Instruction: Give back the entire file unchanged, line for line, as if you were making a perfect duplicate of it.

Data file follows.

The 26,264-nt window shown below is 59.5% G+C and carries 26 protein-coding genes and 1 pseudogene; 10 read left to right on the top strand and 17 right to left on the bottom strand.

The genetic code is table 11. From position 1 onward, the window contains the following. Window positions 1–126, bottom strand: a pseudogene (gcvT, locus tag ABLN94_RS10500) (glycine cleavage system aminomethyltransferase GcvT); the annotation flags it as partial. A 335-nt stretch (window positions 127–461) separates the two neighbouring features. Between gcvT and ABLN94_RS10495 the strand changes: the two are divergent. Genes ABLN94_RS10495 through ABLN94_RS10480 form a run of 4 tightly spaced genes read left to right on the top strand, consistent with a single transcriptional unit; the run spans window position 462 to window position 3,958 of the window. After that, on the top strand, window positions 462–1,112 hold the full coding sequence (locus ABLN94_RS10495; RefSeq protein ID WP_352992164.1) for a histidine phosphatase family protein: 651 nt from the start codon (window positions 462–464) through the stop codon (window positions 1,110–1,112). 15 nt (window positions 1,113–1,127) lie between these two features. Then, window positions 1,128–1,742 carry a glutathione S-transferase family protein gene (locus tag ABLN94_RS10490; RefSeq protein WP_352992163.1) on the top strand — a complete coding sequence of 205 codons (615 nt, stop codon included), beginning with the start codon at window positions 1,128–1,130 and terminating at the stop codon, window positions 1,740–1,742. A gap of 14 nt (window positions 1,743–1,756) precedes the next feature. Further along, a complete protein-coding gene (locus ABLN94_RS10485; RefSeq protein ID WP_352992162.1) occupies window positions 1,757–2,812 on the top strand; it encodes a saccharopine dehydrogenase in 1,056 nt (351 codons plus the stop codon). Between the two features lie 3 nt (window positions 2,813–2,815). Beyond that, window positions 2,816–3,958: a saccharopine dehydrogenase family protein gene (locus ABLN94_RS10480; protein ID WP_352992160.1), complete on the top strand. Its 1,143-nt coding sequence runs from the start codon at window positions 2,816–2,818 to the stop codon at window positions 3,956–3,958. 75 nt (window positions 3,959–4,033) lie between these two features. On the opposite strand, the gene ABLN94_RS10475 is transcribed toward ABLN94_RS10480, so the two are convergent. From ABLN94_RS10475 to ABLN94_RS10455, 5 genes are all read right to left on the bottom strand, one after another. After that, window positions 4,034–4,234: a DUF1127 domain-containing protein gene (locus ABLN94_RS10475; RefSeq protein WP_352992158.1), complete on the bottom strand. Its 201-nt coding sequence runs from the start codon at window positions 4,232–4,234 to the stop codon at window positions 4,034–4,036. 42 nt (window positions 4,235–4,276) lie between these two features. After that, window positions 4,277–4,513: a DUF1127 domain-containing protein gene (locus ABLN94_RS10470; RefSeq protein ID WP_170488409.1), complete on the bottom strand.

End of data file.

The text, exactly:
The 26,264-nt window shown below is 59.5% G+C and carries 26 protein-coding genes and 1 pseudogene; 10 read left to right on the top strand and 17 right to left on the bottom strand.

The genetic code is table 11. From position 1 onward, the window contains the following. Window positions 1–126, bottom strand: a pseudogene (gcvT, locus tag ABLN94_RS10500) (glycine cleavage system aminomethyltransferase GcvT); the annotation flags it as partial. A 335-nt stretch (window positions 127–461) separates the two neighbouring features. Between gcvT and ABLN94_RS10495 the strand changes: the two are divergent. Genes ABLN94_RS10495 through ABLN94_RS10480 form a run of 4 tightly spaced genes read left to right on the top strand, consistent with a single transcriptional unit; the run spans window position 462 to window position 3,958 of the window. After that, on the top strand, window positions 462–1,112 hold the full coding sequence (locus ABLN94_RS10495; RefSeq protein ID WP_352992164.1) for a histidine phosphatase family protein: 651 nt from the start codon (window positions 462–464) through the stop codon (window positions 1,110–1,112). 15 nt (window positions 1,113–1,127) lie between these two features. Then, window positions 1,128–1,742 carry a glutathione S-transferase family protein gene (locus tag ABLN94_RS10490; RefSeq protein WP_352992163.1) on the top strand — a complete coding sequence of 205 codons (615 nt, stop codon included), beginning with the start codon at window positions 1,128–1,130 and terminating at the stop codon, window positions 1,740–1,742. A gap of 14 nt (window positions 1,743–1,756) precedes the next feature. Further along, a complete protein-coding gene (locus ABLN94_RS10485; RefSeq protein ID WP_352992162.1) occupies window positions 1,757–2,812 on the top strand; it encodes a saccharopine dehydrogenase in 1,056 nt (351 codons plus the stop codon). Between the two features lie 3 nt (window positions 2,813–2,815). Beyond that, window positions 2,816–3,958: a saccharopine dehydrogenase family protein gene (locus ABLN94_RS10480; protein ID WP_352992160.1), complete on the top strand. Its 1,143-nt coding sequence runs from the start codon at window positions 2,816–2,818 to the stop codon at window positions 3,956–3,958. 75 nt (window positions 3,959–4,033) lie between these two features. On the opposite strand, the gene ABLN94_RS10475 is transcribed toward ABLN94_RS10480, so the two are convergent. From ABLN94_RS10475 to ABLN94_RS10455, 5 genes are all read right to left on the bottom strand, one after another. After that, window positions 4,034–4,234: a DUF1127 domain-containing protein gene (locus ABLN94_RS10475; RefSeq protein WP_352992158.1), complete on the bottom strand. Its 201-nt coding sequence runs from the start codon at window positions 4,232–4,234 to the stop codon at window positions 4,034–4,036. 42 nt (window positions 4,235–4,276) lie between these two features. After that, window positions 4,277–4,513: a DUF1127 domain-containing protein gene (locus ABLN94_RS10470; RefSeq protein ID WP_170488409.1), complete on the bottom strand.